It made me realize that working abroad could have a lot more implications than I originally thought, (I’m relating this to working abroad because it’s something I’ve thought about and is one of the reasons I wanted to go on exchange). Not only would you have to get used to the culture, you would also have to learn to adapt to a completely new work culture. My friend told me that Singaporean businesses like things to be done in a certain way and there’s very little freedom in how you complete your work because they are so focused on doing it the most efficient way possible. Compared to the US, I think people in the workplace are usually given more freedom, given that they get the results their boss wants.
This doesn’t discourage me from wanting to work abroad however, in fact it makes me even more curious.
This past weekend I traveled to Cambodia and I had an amazing time. I traveled with a group of three other SMU students. We flew in Phnom Penh (capital of Cambodia) on Friday and we left Monday afternoon (taking advantage of my 3-day school schedule!).
On the first day we arrived in Phnom Penh, our flight was delayed so we didn’t arrive in the city until 6pm. As soon as we got there we took a private taxi to go up north to Siem Reap where the great temples of Angkor Wat are. The trip took about 6 hours including a stop for dinner. It was a long ride so by the time we go to Siem Reap, we checked into our guesthouse and just went to sleep.
The next morning we woke up and set out to explore Angkor Wat. Angkor Wat is a magnificent Hindu/Buddhist temple complex. It’s dedicated as a UNESCCO World Heritage Site to further protect and conserve the ruins. Angkor Wat was built in the 12th century under the Khmer Kingdom. There are many different temples but Angkor Wat is the entrance to the entire park. It was the biggest and grandest temple.
We spent two days exploring the temples and there was still more to see! I could of easily spent another day exploring as the temples were so peaceful. Also, since it’s currently low season (rainy season) for traveling in Southeast Asia, there were fewer tourists around which made it even better. Luckily for us, the weather was in our favor; the most it rained was an hour during one day.
The best part about Angkor Wat was that nothing felt contrived. Although some parts of the temples were obviously restored, nothing about the temples felt perfect which made it even more beautiful. For example, there many statues that had their heads cut off because there was a period when riots happened and people stole Buddha heads to sell off to foreign countries. This didn’t make the temples any less beautiful, it fact it made it even more authentic.
Although the temples were beautiful, I was more surprised by the poverty I saw in the surrounding area of Angkor Wat, Siem Reap, and villages not too far away from the city. Outside the temples, there were many food and souvenir vendors and every time we got off our tuk-tuk (motorcycle bike with rickshaw attached) to visit a temple, hordes of children would surround us and ask us to buy bracelets and postcards for a 1$. These children were very young too. All of them were barefoot and their clothes looked like they haven’t been washed in months. They were extremely clever as they tried to persuade you to buy their items by saying things like “Buy 1 post card get 9 free!”. Another young girl asked my friend to buy some bracelets for his girlfriend and when he responded that he didn’t have a girlfriend, she said, “You know why? Because you no buy these bracelets!”.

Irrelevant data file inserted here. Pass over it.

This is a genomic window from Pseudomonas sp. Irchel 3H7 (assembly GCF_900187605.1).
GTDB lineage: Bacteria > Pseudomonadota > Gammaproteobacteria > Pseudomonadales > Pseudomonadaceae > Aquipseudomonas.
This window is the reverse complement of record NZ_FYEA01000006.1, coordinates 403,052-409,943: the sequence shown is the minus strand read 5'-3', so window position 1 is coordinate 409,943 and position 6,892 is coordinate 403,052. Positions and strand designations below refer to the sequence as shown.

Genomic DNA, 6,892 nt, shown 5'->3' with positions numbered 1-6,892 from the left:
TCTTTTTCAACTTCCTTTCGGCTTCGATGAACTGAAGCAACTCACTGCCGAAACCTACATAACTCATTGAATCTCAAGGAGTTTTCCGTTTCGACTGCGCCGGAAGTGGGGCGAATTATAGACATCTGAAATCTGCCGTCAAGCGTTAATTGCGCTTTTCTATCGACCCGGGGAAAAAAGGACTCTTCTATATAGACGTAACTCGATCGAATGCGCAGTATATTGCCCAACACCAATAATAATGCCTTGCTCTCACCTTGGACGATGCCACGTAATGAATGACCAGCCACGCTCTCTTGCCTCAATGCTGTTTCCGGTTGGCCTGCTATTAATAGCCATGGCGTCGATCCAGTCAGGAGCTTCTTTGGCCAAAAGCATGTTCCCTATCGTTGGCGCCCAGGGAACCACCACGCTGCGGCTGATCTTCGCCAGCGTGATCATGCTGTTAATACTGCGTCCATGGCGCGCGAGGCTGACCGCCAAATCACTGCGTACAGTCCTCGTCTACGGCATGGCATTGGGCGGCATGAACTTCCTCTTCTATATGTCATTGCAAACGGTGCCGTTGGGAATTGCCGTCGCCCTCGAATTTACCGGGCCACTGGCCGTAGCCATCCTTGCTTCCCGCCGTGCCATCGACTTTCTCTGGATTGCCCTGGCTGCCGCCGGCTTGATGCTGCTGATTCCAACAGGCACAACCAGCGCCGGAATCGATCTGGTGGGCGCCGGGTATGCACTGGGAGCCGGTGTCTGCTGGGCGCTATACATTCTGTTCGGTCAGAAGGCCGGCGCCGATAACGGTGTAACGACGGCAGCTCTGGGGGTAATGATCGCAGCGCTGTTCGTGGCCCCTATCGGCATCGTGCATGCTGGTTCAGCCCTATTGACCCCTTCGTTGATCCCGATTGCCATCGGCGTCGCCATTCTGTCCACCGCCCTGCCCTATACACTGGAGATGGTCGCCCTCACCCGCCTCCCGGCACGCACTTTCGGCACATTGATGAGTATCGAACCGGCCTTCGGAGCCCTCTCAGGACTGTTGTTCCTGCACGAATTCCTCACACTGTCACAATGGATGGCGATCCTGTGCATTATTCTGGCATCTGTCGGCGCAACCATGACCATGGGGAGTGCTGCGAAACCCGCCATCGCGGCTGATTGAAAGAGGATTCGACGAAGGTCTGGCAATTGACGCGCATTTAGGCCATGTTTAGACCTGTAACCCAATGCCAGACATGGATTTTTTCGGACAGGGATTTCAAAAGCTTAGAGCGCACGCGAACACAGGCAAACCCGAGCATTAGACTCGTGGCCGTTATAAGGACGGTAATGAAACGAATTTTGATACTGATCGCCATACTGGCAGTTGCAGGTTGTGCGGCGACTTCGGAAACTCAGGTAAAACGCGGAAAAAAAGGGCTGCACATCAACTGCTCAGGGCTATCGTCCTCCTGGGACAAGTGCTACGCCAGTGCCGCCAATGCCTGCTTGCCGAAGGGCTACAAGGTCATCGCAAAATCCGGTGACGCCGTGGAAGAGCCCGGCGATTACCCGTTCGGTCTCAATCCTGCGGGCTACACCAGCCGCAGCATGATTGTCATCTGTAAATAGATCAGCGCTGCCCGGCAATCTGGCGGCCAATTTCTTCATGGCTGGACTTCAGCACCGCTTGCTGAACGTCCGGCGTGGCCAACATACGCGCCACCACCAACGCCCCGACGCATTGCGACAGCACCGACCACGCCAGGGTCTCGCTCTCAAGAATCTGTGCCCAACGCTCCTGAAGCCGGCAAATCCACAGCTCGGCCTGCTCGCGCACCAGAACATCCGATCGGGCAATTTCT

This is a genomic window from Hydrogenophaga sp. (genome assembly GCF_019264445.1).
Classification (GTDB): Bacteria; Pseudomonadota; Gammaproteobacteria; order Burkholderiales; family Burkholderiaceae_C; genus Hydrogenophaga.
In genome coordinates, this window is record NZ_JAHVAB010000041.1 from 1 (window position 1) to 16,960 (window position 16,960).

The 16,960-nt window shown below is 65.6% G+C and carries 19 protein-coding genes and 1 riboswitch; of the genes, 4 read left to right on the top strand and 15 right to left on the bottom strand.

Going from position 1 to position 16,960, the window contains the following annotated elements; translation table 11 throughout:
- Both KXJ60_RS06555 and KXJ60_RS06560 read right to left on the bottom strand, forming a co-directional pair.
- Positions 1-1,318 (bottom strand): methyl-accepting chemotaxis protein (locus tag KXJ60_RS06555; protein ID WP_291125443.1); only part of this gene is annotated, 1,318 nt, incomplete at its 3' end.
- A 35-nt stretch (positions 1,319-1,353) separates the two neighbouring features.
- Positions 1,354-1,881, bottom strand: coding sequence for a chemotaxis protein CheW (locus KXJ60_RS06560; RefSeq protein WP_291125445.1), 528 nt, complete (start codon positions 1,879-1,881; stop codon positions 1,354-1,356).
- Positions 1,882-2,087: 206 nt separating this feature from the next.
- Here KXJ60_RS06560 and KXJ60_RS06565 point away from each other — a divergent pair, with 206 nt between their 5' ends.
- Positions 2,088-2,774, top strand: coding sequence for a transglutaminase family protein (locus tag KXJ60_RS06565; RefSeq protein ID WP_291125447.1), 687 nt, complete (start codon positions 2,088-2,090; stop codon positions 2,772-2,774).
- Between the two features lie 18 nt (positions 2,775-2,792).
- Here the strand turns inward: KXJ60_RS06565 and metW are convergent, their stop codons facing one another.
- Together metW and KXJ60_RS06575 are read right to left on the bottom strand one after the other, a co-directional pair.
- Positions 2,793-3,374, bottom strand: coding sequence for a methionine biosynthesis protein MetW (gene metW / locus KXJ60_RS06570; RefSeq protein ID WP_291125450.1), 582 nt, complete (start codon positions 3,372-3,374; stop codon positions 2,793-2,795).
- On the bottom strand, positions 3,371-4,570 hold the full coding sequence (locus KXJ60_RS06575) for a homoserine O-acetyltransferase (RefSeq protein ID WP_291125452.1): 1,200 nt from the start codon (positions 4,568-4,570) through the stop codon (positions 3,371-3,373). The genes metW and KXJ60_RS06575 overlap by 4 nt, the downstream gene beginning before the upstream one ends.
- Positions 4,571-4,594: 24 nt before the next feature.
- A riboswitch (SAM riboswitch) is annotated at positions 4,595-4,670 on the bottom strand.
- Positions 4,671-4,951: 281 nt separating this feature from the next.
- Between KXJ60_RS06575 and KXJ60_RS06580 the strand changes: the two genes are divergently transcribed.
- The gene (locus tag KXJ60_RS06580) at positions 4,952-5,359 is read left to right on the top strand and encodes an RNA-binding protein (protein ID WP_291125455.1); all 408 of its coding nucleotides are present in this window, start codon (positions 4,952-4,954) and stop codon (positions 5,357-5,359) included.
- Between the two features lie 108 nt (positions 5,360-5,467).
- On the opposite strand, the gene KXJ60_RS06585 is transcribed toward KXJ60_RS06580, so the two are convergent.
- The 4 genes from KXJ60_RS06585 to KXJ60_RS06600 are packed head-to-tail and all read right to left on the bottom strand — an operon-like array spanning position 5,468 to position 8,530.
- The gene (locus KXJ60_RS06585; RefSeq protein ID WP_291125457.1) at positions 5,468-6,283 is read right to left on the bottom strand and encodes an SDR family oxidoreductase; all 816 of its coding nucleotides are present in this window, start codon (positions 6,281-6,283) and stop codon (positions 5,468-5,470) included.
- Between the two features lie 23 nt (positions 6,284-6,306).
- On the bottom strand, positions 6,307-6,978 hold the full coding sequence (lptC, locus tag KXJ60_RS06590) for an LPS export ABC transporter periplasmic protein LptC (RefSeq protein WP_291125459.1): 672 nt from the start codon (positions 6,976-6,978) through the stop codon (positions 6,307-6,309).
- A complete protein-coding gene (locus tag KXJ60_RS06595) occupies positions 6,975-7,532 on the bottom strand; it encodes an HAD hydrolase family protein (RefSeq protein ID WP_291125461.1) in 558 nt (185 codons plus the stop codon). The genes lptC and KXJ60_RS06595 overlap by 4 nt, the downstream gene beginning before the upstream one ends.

It was sad seeing this because it makes you wonder whether these kids go to school or if they don’t have time because they have to help support their families by selling souvenirs to tourists. After coming back from Cambodia, I researched more about it and found out that despite the tourism that Angkor Wat brings in, 36.6% of the population lives below the poverty line (less than 45 cents per day). Many Cambodian children go to primary school (80%) but less go to lower secondary school (25%) and even less go to upper secondary school (9%).
I witnessed even more poverty when I traveled back to Phnom Penh on Sunday afternoon. We drove pass beautiful green rice paddies and along these rice paddies were houses where the farmers and their families lived. The houses are better described as simple shacks as the whole thing consisted of only one room. Even though we were only driving by, I could tell that there was no kitchen or electricity in the shacks. Bedding was just a blanket on the ground or a hammock outside. Kids ran around barefoot and naked but they all appeared to be very happy and carefree.
I didn’t realize that Cambodia is still so underdeveloped (which sounds very ignorant of me), but I’m glad at least now I’m aware. I wish I could of done more to help but we had such a short amount of time there.